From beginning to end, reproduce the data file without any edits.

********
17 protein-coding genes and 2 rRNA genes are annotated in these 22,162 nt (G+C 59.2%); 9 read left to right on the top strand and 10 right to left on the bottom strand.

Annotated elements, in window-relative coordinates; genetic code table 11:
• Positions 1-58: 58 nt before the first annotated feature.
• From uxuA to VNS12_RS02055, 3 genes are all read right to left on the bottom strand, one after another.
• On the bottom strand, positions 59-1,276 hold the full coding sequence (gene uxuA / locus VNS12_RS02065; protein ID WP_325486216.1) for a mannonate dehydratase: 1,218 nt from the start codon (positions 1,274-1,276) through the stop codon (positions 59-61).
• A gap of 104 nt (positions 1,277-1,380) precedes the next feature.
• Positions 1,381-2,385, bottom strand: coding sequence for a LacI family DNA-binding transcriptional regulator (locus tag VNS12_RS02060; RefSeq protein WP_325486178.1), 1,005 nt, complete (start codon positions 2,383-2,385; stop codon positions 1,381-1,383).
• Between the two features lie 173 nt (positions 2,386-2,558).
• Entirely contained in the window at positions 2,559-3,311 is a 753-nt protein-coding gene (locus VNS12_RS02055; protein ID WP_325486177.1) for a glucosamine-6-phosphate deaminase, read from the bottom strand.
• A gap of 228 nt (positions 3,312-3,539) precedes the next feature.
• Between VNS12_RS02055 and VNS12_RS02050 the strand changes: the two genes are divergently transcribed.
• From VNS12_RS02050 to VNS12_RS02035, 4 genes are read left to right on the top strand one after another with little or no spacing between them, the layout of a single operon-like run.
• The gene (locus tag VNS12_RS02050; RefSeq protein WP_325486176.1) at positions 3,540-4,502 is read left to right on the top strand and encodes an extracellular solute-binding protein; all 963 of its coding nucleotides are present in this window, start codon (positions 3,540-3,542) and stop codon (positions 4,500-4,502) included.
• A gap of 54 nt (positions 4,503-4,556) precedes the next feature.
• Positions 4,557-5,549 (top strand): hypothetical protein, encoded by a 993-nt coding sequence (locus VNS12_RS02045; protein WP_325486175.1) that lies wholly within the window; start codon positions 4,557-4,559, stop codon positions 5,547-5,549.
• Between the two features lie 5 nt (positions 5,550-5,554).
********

17 protein-coding genes and 2 rRNA genes are annotated in these 22,162 nt (G+C 59.2%); 9 read left to right on the top strand and 10 right to left on the bottom strand.

Annotated elements, in window-relative coordinates; genetic code table 11:
• Positions 1-58: 58 nt before the first annotated feature.
• From uxuA to VNS12_RS02055, 3 genes are all read right to left on the bottom strand, one after another.
• On the bottom strand, positions 59-1,276 hold the full coding sequence (gene uxuA / locus VNS12_RS02065; protein ID WP_325486216.1) for a mannonate dehydratase: 1,218 nt from the start codon (positions 1,274-1,276) through the stop codon (positions 59-61).
• A gap of 104 nt (positions 1,277-1,380) precedes the next feature.
• Positions 1,381-2,385, bottom strand: coding sequence for a LacI family DNA-binding transcriptional regulator (locus tag VNS12_RS02060; RefSeq protein WP_325486178.1), 1,005 nt, complete (start codon positions 2,383-2,385; stop codon positions 1,381-1,383).
• Between the two features lie 173 nt (positions 2,386-2,558).
• Entirely contained in the window at positions 2,559-3,311 is a 753-nt protein-coding gene (locus VNS12_RS02055; protein ID WP_325486177.1) for a glucosamine-6-phosphate deaminase, read from the bottom strand.
• A gap of 228 nt (positions 3,312-3,539) precedes the next feature.
• Between VNS12_RS02055 and VNS12_RS02050 the strand changes: the two genes are divergently transcribed.
• From VNS12_RS02050 to VNS12_RS02035, 4 genes are read left to right on the top strand one after another with little or no spacing between them, the layout of a single operon-like run.
• The gene (locus tag VNS12_RS02050; RefSeq protein WP_325486176.1) at positions 3,540-4,502 is read left to right on the top strand and encodes an extracellular solute-binding protein; all 963 of its coding nucleotides are present in this window, start codon (positions 3,540-3,542) and stop codon (positions 4,500-4,502) included.
• A gap of 54 nt (positions 4,503-4,556) precedes the next feature.
• Positions 4,557-5,549 (top strand): hypothetical protein, encoded by a 993-nt coding sequence (locus VNS12_RS02045; protein WP_325486175.1) that lies wholly within the window; start codon positions 4,557-4,559, stop codon positions 5,547-5,549.
• Between the two features lie 5 nt (positions 5,550-5,554).